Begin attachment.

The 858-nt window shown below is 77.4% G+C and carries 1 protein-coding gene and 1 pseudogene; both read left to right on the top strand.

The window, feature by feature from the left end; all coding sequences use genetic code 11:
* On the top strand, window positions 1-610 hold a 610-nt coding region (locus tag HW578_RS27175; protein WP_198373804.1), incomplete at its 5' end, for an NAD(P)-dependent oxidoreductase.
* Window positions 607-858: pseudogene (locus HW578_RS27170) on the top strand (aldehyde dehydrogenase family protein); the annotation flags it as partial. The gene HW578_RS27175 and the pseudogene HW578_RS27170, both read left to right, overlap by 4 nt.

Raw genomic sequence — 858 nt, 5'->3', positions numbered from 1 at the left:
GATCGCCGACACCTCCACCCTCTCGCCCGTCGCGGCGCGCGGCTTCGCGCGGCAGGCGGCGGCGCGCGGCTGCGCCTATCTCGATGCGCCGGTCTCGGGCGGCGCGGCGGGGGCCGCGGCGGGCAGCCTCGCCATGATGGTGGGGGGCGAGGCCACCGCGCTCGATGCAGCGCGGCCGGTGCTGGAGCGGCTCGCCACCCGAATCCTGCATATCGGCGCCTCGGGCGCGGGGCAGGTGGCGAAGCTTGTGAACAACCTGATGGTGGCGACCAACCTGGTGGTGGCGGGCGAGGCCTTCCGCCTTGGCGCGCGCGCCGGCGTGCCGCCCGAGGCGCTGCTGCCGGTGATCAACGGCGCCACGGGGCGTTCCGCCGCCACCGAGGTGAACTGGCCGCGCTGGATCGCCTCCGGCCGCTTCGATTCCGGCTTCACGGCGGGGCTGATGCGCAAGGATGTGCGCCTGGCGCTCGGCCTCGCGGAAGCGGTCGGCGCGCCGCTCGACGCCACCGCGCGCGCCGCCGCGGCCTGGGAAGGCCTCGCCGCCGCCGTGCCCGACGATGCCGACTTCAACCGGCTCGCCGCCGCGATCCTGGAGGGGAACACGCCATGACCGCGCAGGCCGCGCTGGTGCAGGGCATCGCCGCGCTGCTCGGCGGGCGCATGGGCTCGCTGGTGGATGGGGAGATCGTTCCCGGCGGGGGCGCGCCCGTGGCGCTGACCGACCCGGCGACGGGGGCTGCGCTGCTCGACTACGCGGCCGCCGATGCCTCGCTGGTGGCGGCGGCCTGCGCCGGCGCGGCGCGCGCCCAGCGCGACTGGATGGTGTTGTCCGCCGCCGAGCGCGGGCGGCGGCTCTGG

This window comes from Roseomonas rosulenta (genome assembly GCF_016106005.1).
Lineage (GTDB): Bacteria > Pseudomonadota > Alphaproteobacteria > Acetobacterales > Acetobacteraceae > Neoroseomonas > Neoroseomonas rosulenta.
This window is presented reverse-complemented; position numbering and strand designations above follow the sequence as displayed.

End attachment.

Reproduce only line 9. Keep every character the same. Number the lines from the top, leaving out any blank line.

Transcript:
This window is presented reverse-complemented; position numbering and strand designations above follow the sequence as displayed.